Heart Gallery helps foster children through pandemic | The Rebound Tampa Bay

Non-profit organization aims to ease kids anxiety
Heart Gallery
Posted at 10:31 PM, Apr 29, 2020
and last updated 2020-04-29 22:34:08-04

TAMPA, Fla. — It goes without saying the COVID-19 pandemic flipped many people's lives upside down. It may have an even deeper impact on those who are in the foster care system.

Ashanti is one of them.

"I have bad anxiety so it got worse," Ashanti said.

The 17-year-old girl has been in foster care since she was 18 months old.

Uncertainty is a constant for her. But this pandemic has also shown her a different side of the struggle.

"This pandemic has made me think that I'm not alone. Everyone is going through something right now," Ashanti said.

To help ease the worry and bring some much-needed distraction, Heart Gallery stepped in to help with two new bikes and a goody bag.

"She really needs to get out of the house and get some exercise and it's just a great way to relieve stress. It's a great way for her and her foster mom to bond," said Heart Gallery's Christie Enderle.

Enderle delivered the bikes along with helmets and locks. The donation was thanks to the non-profit organization, OnBikes.

Heart Gallery bikes

"These kids have daily stressors already," Enderle said. "They are already dealing with anxiety and some depression and some just having a hard time so when you add this on top of it and they're not able to see their friends at school and their teachers and sometimes they have siblings that are not placed with them."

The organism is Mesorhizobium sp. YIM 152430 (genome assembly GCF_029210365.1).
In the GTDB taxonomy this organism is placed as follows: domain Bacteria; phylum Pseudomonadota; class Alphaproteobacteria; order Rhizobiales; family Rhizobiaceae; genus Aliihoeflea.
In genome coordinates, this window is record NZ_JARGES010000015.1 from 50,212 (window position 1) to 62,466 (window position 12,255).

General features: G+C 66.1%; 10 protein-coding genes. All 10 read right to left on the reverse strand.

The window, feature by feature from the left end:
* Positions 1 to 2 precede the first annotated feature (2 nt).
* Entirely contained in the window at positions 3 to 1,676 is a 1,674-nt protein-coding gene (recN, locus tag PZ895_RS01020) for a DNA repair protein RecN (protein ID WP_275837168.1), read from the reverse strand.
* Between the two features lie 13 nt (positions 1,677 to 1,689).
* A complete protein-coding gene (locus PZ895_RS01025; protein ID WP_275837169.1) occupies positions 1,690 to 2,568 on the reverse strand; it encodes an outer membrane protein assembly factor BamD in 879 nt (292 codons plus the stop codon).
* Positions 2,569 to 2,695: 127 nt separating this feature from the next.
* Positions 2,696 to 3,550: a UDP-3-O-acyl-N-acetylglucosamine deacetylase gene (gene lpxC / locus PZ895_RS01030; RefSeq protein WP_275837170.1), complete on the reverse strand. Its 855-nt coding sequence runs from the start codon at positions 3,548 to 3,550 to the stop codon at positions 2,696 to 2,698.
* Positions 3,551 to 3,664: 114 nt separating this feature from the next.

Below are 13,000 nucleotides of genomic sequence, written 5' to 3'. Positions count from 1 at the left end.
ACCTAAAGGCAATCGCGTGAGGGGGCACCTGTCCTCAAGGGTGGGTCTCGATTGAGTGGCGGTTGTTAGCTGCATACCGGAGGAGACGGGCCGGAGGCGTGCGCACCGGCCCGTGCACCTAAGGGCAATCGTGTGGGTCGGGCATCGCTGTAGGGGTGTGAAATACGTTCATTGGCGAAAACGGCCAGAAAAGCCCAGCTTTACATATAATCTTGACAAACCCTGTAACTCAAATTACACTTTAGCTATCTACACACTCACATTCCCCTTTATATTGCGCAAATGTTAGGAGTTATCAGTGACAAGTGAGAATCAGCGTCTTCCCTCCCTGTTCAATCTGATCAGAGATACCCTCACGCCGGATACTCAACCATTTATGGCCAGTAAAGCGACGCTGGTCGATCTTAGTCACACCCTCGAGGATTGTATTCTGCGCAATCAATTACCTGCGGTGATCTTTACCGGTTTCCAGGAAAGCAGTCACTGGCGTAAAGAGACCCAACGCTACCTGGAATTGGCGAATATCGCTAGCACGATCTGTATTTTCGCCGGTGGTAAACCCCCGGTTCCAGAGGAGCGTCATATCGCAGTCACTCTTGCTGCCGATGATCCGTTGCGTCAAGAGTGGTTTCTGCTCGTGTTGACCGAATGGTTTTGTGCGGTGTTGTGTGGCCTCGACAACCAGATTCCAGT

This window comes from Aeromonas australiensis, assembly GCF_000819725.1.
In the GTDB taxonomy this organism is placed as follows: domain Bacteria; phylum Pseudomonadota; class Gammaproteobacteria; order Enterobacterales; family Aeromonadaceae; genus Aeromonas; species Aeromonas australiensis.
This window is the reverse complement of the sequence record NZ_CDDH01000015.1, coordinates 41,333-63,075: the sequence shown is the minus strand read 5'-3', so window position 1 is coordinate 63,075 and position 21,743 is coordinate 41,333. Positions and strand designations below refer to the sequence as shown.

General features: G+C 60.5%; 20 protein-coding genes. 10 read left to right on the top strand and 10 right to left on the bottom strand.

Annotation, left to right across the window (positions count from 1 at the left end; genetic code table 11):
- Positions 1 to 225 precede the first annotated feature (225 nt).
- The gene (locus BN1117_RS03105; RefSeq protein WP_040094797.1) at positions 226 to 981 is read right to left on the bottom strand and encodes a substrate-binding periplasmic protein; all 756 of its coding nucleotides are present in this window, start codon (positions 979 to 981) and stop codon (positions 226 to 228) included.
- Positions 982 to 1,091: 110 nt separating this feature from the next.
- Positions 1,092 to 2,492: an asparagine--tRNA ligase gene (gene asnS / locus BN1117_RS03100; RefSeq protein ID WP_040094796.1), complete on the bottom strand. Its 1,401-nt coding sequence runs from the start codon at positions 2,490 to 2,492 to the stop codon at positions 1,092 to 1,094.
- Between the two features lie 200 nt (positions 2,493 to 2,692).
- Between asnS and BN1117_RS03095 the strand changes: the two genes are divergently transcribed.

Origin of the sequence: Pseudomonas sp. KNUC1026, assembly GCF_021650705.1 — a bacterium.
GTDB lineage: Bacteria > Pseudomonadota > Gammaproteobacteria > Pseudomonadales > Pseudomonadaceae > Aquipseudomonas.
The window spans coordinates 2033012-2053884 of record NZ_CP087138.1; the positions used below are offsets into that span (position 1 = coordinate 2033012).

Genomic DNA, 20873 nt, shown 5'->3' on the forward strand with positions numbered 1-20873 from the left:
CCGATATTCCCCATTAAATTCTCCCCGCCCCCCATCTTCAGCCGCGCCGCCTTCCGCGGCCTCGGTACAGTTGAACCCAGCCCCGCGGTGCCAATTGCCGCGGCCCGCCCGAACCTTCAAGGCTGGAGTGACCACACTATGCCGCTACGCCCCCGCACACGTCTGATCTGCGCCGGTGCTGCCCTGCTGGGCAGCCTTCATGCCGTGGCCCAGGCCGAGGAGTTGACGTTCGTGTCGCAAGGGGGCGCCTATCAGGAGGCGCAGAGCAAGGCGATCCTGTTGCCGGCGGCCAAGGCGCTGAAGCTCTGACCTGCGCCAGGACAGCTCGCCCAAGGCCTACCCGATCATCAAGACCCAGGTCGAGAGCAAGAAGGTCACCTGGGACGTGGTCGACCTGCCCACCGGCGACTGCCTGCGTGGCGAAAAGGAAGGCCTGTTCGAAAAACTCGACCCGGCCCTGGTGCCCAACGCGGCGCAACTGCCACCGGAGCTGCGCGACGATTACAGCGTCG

As the organization's venue coordinator, she has seen the toll the pandemic has taken on foster children and the system.

"There have been some placements fall through where children have to be moved because whatever is going on in the home isn't healthy for them or they're just not in the right spot," Enderle said.

Heart Gallery said their mission remains the same as the world works to operate around a new normal: help foster children in the Tampa Bay area.

A big part of making that happen is the generosity of donors like OnBikes, Caspers Company, Grow Into You and Bank of America.

Their donations helped to create birthday boxes for the children. They contain a mix of items to help kids celebrate their birthday while they are home bound.

The boxes are now dropped off at their house, contact-free. It is a change in the way things have been done, but the message remains the same -- a reminder these kids are not alone.

For more information on how to help or if you are interested in helping create a birthday box, visit